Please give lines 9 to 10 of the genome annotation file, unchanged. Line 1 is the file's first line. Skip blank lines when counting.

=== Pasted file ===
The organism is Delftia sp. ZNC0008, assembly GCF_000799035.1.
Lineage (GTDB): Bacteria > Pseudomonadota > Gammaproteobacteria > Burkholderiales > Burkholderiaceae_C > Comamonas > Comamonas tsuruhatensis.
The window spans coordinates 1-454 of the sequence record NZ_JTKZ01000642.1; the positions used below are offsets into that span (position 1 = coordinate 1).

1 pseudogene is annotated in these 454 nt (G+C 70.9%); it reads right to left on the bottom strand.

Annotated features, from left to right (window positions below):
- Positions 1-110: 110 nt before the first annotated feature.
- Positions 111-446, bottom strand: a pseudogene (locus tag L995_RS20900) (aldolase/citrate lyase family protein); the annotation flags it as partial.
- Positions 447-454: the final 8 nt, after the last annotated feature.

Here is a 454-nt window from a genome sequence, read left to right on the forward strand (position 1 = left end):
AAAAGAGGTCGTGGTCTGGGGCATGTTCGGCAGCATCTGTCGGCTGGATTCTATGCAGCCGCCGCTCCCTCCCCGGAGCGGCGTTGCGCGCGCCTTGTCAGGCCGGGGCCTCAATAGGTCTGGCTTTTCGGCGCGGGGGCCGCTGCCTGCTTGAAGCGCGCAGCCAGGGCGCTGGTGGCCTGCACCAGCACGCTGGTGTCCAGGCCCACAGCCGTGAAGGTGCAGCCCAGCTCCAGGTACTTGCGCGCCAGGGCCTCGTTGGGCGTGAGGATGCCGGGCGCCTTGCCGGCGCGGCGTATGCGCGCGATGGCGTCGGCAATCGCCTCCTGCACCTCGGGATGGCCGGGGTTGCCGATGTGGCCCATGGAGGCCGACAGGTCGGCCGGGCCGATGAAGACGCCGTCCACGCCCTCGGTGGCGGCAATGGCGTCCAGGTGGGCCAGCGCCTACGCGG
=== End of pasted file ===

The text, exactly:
Here is a 454-nt window from a genome sequence, read left to right on the forward strand (position 1 = left end):
AAAAGAGGTCGTGGTCTGGGGCATGTTCGGCAGCATCTGTCGGCTGGATTCTATGCAGCCGCCGCTCCCTCCCCGGAGCGGCGTTGCGCGCGCCTTGTCAGGCCGGGGCCTCAATAGGTCTGGCTTTTCGGCGCGGGGGCCGCTGCCTGCTTGAAGCGCGCAGCCAGGGCGCTGGTGGCCTGCACCAGCACGCTGGTGTCCAGGCCCACAGCCGTGAAGGTGCAGCCCAGCTCCAGGTACTTGCGCGCCAGGGCCTCGTTGGGCGTGAGGATGCCGGGCGCCTTGCCGGCGCGGCGTATGCGCGCGATGGCGTCGGCAATCGCCTCCTGCACCTCGGGATGGCCGGGGTTGCCGATGTGGCCCATGGAGGCCGACAGGTCGGCCGGGCCGATGAAGACGCCGTCCACGCCCTCGGTGGCGGCAATGGCGTCCAGGTGGGCCAGCGCCTACGCGG